Basically, yes. The idea is that the stars in Kepler's field of vision should be representative. So whatever it finds should be at least indicative of what you can expect around here as well.


    How about that advanced space telescope going up in around 2014 which will be able to measure atmospheres on these planets? Then they can tell more about living conditions there.


    Which telescope are you referring to? The only one I know that will be able to do that is the E-ELT which will come around 2018. Is this what you are thinking of? I just want to make sure I know what you're talking about before I say anything.


    the question is if can support human life. or even an atmosphere. do u know how we came across the planet?


    We came across the planet by the wobble method. The question about *human* life is really too specific for any meaningful answer right now.


    Gliese 581g may be like a perpetual fire storm on the hot side, vacuuming and burning everything from the border region. Then the cold side is a huge ice cap, perhaps.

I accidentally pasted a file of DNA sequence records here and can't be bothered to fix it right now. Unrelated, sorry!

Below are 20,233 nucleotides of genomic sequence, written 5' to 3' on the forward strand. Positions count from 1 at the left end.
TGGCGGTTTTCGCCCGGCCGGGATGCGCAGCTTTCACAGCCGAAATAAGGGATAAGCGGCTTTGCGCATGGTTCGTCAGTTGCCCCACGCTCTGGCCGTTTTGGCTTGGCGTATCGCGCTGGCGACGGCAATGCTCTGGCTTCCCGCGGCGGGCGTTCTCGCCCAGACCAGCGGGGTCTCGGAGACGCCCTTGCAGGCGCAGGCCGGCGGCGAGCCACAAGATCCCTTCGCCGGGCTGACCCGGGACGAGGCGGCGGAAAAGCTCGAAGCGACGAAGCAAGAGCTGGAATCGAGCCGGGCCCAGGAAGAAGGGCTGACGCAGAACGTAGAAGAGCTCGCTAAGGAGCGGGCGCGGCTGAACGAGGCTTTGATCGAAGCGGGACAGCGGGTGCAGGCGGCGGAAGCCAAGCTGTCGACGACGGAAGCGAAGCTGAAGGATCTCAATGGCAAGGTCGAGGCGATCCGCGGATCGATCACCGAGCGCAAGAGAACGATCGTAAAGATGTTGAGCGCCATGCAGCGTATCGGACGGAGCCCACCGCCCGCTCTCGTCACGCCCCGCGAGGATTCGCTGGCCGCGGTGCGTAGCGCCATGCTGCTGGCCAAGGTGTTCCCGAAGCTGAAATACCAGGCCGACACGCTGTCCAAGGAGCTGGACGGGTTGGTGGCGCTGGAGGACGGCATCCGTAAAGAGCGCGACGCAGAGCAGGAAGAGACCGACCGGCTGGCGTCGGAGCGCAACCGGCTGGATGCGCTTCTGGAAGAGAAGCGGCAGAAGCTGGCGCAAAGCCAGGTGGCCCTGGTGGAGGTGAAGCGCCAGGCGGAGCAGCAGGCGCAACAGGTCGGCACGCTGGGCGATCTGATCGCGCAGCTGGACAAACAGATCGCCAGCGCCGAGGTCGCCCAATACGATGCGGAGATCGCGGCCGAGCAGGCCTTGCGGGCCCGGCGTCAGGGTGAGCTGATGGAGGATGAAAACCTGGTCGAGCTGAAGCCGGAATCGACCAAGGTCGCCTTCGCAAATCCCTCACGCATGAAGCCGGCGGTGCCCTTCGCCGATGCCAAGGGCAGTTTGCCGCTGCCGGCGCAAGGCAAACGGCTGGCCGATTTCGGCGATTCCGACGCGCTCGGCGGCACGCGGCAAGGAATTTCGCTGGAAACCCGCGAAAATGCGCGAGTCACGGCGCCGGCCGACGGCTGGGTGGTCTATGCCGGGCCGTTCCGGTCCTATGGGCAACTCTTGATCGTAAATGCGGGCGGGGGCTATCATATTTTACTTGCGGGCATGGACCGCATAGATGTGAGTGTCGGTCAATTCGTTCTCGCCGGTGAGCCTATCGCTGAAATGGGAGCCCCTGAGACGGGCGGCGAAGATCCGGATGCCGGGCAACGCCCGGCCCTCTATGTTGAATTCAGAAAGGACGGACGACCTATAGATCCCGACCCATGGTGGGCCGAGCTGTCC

Look at my reply earlier, where I mentioned the work by Joshi (2003). His model suggests that actually the planet would be reasonably nice. If it has a good amount of ocean, or a thick atmosphere, the temperature range should not be too extreme and the planet should actually be fairly habitable. Basically, the more water it has the better. A thick atmosphere can also do a lot to equalize the temperature in a planet. Look at Venus. It has a ridiculously long day, but the temperature is actually quite uniform thanks to the thick atmosphere and strong winds.

  13. http://arxiv.org/abs/gr-qc/9803014


    "A model of the universe as a very large white hole provides a useful alternative inhomogeneous theory to pit against the homogeneous standard FLRW big bang models. The white hole would have to be sufficiently large that we can fit comfortably inside the event horizon at the present time, so that the inhomogeneities of space-time are not in contradiction with current observational limits. A specific Lemaitre-Tolman model of a spherically symmetric non-rotating white hole with a few adjustable parameters is investigated. Comparison of calculated anisotropy in the Hubble flow and the CMB against observational limits constrain the parameter space. A Copernican principle would require that we are not too near the centre of the white hole. As an additional constraint this predicts a value of Omega between 0.9999 and 1."


    Can anyone explain this in plain English? It seems to make sense that the Big Bang is the only example we have of a white hole, however super-super-massive, if not infinite. We are the children of a white hole.